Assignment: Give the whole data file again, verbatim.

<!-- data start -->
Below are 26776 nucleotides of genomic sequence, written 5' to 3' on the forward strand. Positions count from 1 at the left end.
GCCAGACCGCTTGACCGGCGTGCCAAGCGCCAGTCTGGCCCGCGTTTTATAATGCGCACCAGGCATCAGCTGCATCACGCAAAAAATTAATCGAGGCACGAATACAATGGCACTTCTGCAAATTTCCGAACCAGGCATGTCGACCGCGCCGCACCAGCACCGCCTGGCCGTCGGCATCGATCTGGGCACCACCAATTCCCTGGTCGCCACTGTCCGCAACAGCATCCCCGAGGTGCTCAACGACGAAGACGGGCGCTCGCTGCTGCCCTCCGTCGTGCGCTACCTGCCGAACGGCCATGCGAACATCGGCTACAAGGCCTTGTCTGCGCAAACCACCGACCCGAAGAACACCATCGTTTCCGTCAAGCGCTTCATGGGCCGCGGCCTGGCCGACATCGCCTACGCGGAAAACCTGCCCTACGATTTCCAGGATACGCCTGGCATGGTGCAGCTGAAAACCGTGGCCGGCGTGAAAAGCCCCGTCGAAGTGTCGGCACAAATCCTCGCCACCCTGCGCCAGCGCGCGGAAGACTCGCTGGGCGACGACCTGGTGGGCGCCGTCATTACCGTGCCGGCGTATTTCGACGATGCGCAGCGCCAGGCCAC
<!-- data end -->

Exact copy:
Below are 26776 nucleotides of genomic sequence, written 5' to 3' on the forward strand. Positions count from 1 at the left end.
GCCAGACCGCTTGACCGGCGTGCCAAGCGCCAGTCTGGCCCGCGTTTTATAATGCGCACCAGGCATCAGCTGCATCACGCAAAAAATTAATCGAGGCACGAATACAATGGCACTTCTGCAAATTTCCGAACCAGGCATGTCGACCGCGCCGCACCAGCACCGCCTGGCCGTCGGCATCGATCTGGGCACCACCAATTCCCTGGTCGCCACTGTCCGCAACAGCATCCCCGAGGTGCTCAACGACGAAGACGGGCGCTCGCTGCTGCCCTCCGTCGTGCGCTACCTGCCGAACGGCCATGCGAACATCGGCTACAAGGCCTTGTCTGCGCAAACCACCGACCCGAAGAACACCATCGTTTCCGTCAAGCGCTTCATGGGCCGCGGCCTGGCCGACATCGCCTACGCGGAAAACCTGCCCTACGATTTCCAGGATACGCCTGGCATGGTGCAGCTGAAAACCGTGGCCGGCGTGAAAAGCCCCGTCGAAGTGTCGGCACAAATCCTCGCCACCCTGCGCCAGCGCGCGGAAGACTCGCTGGGCGACGACCTGGTGGGCGCCGTCATTACCGTGCCGGCGTATTTCGACGATGCGCAGCGCCAGGCCAC